Europe South Asia Asia Pacific Americas Middle East Africa BBC Homepage World Service Education



Front Page

World

UK

UK Politics

Business

Sci/Tech

Health

Education

Sport

Entertainment

Talking Point

In Depth

On Air

Archive
Feedback
Low Graphics
Help

Wednesday, October 27, 1999 Published at 07:29 GMT 08:29 UK


Initials: Why are authors so keen on them?



By BBC News Online's JL Duffy

Making your mark on the literary world has always been a bit of a hit and miss affair.

E-cyclopedia
But if you're intent on following in the footsteps of a classic novelist then consider an initial step - literally.

History shows that some of the greatest literary figures of the past century have forsaken their full names for their initials.

JM Coetzee, who on Monday became the first writer to win the Booker Prize twice, is one example.


[ image: JM Coetzee: The first author to win the Booker twice]
JM Coetzee: The first author to win the Booker twice
Another is the big hitting children's author, JK Rowling, whose Harry Potter books are currently winning over schoolboys around the world.

Yet despite Joanne Kathleen's breathtaking success - she has sold seven million Potter books in the US - her desire to be known by her initials marks her out as one of a dying breed.

Simon Trewin, literary agent with Peters, Fraser & Dunlop, says the trend for initialisation is a throwback to the 1930s, 40s and 50s.

It was a time when writers and poets occupied a more sacred, hallowed status in society.


[ image:  ]
"It's all about formality. There was a time when giving out your first name was informal and unsuitable for the profession," says Mr Trewin.

But these days it would simply turn him off.

"[Writers] think it will stand out and it may get them more attention than usual ... But if I received a letter from an unknown author who used their initials rather than their proper name, I would immediately think it was pretentious.

"I think that publishers these days like to publicise the author as well as the book, so it just gets in the way."

In fact, the marketing game is itself not a new one. Kate Pool, general secretary of the Society of Authors, points out that authors have often toyed with their names to appeal to a wider audience.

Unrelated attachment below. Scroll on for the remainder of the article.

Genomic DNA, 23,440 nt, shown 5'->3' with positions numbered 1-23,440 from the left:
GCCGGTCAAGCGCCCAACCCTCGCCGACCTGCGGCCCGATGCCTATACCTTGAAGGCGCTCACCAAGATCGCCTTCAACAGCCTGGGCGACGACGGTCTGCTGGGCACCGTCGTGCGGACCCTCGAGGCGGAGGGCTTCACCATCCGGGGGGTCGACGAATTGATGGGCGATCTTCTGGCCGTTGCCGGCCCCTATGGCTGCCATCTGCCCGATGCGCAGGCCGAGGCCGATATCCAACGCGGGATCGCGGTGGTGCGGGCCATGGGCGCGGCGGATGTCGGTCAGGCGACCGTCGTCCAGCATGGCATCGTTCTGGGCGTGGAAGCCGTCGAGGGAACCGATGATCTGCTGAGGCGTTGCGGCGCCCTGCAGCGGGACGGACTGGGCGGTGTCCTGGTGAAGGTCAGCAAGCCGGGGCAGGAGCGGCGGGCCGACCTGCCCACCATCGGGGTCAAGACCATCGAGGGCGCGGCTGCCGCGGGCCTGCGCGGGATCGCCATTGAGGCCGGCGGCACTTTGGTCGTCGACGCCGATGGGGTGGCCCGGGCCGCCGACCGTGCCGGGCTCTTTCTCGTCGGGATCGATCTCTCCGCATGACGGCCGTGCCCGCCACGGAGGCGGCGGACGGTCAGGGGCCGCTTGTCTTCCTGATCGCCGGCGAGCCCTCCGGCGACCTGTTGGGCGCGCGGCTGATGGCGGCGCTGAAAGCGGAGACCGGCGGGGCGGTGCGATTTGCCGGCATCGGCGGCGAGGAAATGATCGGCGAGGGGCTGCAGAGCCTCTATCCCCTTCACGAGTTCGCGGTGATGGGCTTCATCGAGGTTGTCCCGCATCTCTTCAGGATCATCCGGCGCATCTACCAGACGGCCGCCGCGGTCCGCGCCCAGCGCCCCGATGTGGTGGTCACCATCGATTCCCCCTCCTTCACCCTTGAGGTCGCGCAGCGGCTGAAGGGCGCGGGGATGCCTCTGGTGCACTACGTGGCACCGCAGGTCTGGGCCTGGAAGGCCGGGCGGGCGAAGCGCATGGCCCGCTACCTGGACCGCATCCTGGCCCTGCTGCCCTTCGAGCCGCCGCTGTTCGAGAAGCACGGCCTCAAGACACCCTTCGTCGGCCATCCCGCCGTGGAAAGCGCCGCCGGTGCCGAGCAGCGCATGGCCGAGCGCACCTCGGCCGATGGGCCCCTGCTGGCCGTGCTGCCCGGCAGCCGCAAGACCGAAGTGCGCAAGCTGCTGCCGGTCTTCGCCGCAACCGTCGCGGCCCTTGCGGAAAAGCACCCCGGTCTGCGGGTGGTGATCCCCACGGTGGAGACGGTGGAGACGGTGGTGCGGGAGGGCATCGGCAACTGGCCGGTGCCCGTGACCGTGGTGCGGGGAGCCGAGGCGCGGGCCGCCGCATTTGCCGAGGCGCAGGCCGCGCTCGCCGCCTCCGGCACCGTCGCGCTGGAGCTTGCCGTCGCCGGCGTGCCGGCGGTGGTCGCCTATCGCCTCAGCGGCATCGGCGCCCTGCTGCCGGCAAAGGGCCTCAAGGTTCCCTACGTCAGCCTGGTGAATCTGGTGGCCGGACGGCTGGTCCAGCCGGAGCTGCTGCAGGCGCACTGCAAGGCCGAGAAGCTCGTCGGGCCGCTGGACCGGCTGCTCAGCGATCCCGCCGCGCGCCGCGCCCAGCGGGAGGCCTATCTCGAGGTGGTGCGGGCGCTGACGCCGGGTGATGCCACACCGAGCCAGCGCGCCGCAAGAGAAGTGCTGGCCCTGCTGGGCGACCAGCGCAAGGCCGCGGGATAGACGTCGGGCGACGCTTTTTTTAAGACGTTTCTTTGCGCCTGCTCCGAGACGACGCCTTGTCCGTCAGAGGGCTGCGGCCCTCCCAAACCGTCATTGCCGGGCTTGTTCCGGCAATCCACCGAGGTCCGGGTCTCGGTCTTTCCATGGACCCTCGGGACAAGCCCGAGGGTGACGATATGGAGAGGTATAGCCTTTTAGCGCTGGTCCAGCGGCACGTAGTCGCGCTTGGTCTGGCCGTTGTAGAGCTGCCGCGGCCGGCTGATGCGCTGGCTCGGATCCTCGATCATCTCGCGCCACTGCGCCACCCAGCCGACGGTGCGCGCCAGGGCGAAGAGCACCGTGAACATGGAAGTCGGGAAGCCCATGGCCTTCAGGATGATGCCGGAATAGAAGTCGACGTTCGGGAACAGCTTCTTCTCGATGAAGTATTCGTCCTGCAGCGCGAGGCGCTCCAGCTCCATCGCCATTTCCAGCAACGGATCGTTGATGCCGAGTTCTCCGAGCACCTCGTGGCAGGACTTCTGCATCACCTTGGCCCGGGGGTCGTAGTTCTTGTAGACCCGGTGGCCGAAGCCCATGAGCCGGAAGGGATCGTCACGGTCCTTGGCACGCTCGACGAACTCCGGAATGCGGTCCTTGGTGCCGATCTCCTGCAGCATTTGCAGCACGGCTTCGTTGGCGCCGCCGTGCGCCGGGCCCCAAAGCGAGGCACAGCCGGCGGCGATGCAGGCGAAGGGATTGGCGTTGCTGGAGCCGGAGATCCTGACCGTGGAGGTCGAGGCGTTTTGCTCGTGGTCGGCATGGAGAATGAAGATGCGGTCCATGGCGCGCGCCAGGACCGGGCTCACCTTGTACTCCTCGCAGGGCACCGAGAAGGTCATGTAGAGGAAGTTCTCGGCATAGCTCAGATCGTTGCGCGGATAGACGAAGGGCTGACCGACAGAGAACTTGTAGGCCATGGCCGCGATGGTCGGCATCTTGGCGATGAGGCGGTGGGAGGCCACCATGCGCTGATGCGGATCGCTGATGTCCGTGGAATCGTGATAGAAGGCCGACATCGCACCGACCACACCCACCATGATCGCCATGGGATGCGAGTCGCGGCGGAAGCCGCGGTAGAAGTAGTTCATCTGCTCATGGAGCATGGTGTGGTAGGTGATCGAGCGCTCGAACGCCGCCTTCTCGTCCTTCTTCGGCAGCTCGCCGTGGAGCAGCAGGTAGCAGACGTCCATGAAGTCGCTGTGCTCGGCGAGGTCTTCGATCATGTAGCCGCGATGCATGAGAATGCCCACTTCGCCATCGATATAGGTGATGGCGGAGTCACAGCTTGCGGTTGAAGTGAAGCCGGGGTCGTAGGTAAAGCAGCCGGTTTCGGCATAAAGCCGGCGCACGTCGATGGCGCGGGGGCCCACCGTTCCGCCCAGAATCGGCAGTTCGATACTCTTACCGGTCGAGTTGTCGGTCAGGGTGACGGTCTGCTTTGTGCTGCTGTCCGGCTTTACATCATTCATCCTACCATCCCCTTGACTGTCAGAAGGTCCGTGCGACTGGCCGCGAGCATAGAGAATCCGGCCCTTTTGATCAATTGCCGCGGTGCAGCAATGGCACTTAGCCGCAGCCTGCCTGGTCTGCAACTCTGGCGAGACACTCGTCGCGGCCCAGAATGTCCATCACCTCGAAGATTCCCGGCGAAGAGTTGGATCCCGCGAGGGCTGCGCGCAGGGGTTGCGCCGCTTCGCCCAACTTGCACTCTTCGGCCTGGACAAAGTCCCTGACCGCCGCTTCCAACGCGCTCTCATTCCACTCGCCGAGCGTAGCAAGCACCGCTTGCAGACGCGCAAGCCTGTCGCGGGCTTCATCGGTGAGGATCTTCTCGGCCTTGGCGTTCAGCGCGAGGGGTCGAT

The most famous example is Mary Ann Evans, who adopted the male pseudonym George Eliot for works such as The Mill on the Floss, Silas Marner and Middlemarch.


[ image: JK Rowling: Used initials to hide her gender]
JK Rowling: Used initials to hide her gender
More recently, consider the famous authors Ruth Rendell and Barbara Vine, who, in case you did not know, are in fact the same person.

In the case of JK Rowling, publisher and author jointly decided on to shield her true (female) identity for fear it would put off young boys.

While the trend for initialisation may be on the wane, it remains an option for journalists who wish to set themselves above the day-to-day grind of news reporting, on a more artistic bent. Think restaurant critic AA Gill and columnist AN Wilson.

As a final thought, Mr Trewin offers an altogether more down to earth explanation: it simply saves time at book signing sessions.


The E-cyclopedia can be contacted at e-cyclopedia@bbc.co.uk



Advanced options | Search tips




Back to top | BBC News Home | BBC Homepage | ©



Relevant Stories

25 Oct 99 | Entertainment
Booker double for Coetzee

06 Sep 99 | World
Harry Potter's American adventure

02 Jul 99 | Entertainment
The magic of Harry Potter





In this section

Iron: The man in the mask

Czars: In your eyes

Trademarks: Can you own a colour?

Txt msging: Th shp of thngs 2 cm?

Txt msging Part 2: The vocab list

Junkitecture: Goodbye to all that?

Miracles: Virgin on the unbelievable?

Serial skiving: What's your excuse?

Underage sex: The letter of the law

Cybersquatting: Get off my URL

New moral purpose: Dangerous ground?

Art attacks: Don't handle with care